Universities still guilty of anti-Jewish prejudice

A YEAR ago, I appeared on the BBC Radio 4 programme The Moral Maze.

The subject under discussion, Elite Universities, had been triggered by publicity surrounding statistics relating to the recruitment of students from what are termed “disadvantaged” backgrounds.

This data is invariably based, in part, on postcodes and in part on those deemed to come from “BME” backgrounds. As such, the statistics — and the arguments on which they are based — are, of course, open to criticism.

Coming from an area of relative economic poverty is not necessarily an intellectual disadvantage.

I grew up in Jewish Hackney in the 1940s and 1950s, but in a family which, though severely cash-limited, was rich in terms of its appreciation of learning in the widest possible sense.

Nor did that family suffer from the worst form of poverty, namely poverty of aspiration.

The definition of “BME” is fundamentally flawed, because it typically excludes Jews.

“BME” stands for “Black or Minority Ethnic”. According to the Oxford English dictionary, the term “BME” is “used to refer to members of non-white communities in the UK”.

As such, it’s a product of extreme intellectual laziness. It might include some Sephardi Jews. Or it might not. It certainly won’t include non-Sephardi Jews, for the simple reason that although we British Jews — all of us — legally constitute an ethnic minority, it doesn’t suit the politics behind BME to regard us as such.

In 2016, the proportion of British BME undergraduate students at Oxford was 14 per cent. By 2018, the British BME proportion had climbed to just under 18 per cent.

But if you include Jews in this calculation (and nobody I’ve spoken to seems to know exactly how many identifying Jewish students there are at Oxford), then the proportion is certainly higher.

And it’s worth adding that the BME percentage among 17-24 year olds in England and Wales is currently around 18.3 per cent.

So from the perspective of proportionality, my alma mater is doing quite well. But I have to admit that within the Russell Group of 24 elite research-intensive universities, the picture is not so rosy.

According to the latest statistics, Russell Group institutions have, on average, much smaller proportions of black students than other universities — less than four per cent compared with the UK average of twice that figure. And a report published last month by the Royal Historical Society gives further cause for alarm.

Founded in 1868, the RHistS — of which I’m an emeritus fellow — used to enjoy the reputation of a stuffy club. Not any more.

It’s taking seriously its commitment to equality in the researching and teaching of history, and has recognised (in the words of its current president, Professor Margot Finn) that “to make any broad commitment to equality both manifest and effective”, the society “needs to ask itself hard questions about our own place in systems of racial and ethnic privilege”.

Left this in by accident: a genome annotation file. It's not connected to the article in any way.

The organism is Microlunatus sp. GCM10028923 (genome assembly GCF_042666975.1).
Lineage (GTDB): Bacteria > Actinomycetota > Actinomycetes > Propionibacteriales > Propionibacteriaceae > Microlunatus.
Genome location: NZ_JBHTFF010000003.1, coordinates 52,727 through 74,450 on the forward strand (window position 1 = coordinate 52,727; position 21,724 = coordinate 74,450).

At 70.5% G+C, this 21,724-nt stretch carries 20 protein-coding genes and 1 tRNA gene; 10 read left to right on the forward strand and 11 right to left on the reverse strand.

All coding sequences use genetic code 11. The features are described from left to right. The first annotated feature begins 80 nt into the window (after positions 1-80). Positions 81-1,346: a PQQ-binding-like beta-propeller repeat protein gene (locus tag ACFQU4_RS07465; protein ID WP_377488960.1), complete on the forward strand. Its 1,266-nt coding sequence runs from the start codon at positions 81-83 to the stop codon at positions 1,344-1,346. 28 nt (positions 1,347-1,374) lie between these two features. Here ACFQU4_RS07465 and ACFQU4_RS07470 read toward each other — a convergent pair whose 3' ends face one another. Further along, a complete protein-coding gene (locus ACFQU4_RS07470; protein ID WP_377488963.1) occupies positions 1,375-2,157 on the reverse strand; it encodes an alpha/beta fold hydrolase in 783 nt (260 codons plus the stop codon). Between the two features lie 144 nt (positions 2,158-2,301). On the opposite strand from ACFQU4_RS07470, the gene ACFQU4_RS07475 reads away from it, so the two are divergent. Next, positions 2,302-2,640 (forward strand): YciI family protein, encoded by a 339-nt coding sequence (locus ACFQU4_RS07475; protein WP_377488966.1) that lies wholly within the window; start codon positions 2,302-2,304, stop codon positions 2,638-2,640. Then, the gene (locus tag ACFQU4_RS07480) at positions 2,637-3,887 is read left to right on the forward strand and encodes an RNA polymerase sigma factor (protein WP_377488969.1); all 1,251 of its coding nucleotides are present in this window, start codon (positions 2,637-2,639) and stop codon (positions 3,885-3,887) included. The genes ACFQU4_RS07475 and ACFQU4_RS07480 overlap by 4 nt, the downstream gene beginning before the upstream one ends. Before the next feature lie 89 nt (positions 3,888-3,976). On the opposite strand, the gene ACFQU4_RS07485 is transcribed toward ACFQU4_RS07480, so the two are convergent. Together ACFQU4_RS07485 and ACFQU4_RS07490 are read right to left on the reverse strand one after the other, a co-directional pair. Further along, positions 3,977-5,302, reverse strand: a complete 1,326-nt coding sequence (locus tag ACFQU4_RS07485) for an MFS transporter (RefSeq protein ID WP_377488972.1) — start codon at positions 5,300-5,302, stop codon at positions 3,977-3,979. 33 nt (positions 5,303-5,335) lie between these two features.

It was in this spirit that the society set in motion an inquiry into Race, Ethnicity and Equality in UK History, and it’s to the report of that inquiry that I now draw your attention.

The report makes grim reading.

The racial and ethnic profile of students and staff in UK university history departments, the report concludes, has remained overwhelmingly white. In UK universities . . . BME students and staff in history have disproportionately negative experiences of teaching, training and employment.

I need to point out that the RHistS has not made the mistake of excluding Jews from its own BME working definition.

Indeed some of the most shocking examples of prejudice suffered by BME history staff come from evidence gathered from Jewish participants in its inquiry.

A number of respondents reported incidents of antisemitic remarks about — and to — colleagues and students. A Jewish respondent commented that the issue was widespread enough that “one does not want to appear too Jewish”, while another reported that incidents of antisemitism were “brushed over”.

In my forthcoming autobiography, I draw attention to incidents in my own career in which I suffered from being an identifiable skullcap-wearing Jew. It was at Oxford that I experienced the casual but very spiteful genteel antisemitism of the upper-classes.

I once failed to be shortlisted for a lectureship because the head of department did not want “Zionists” on his staff.

I don’t need to be told that some Jewish academics have reached the highest offices in our seats of learning.

So they have. But that does not mean that a problem does not exist.

It did — and it still does.


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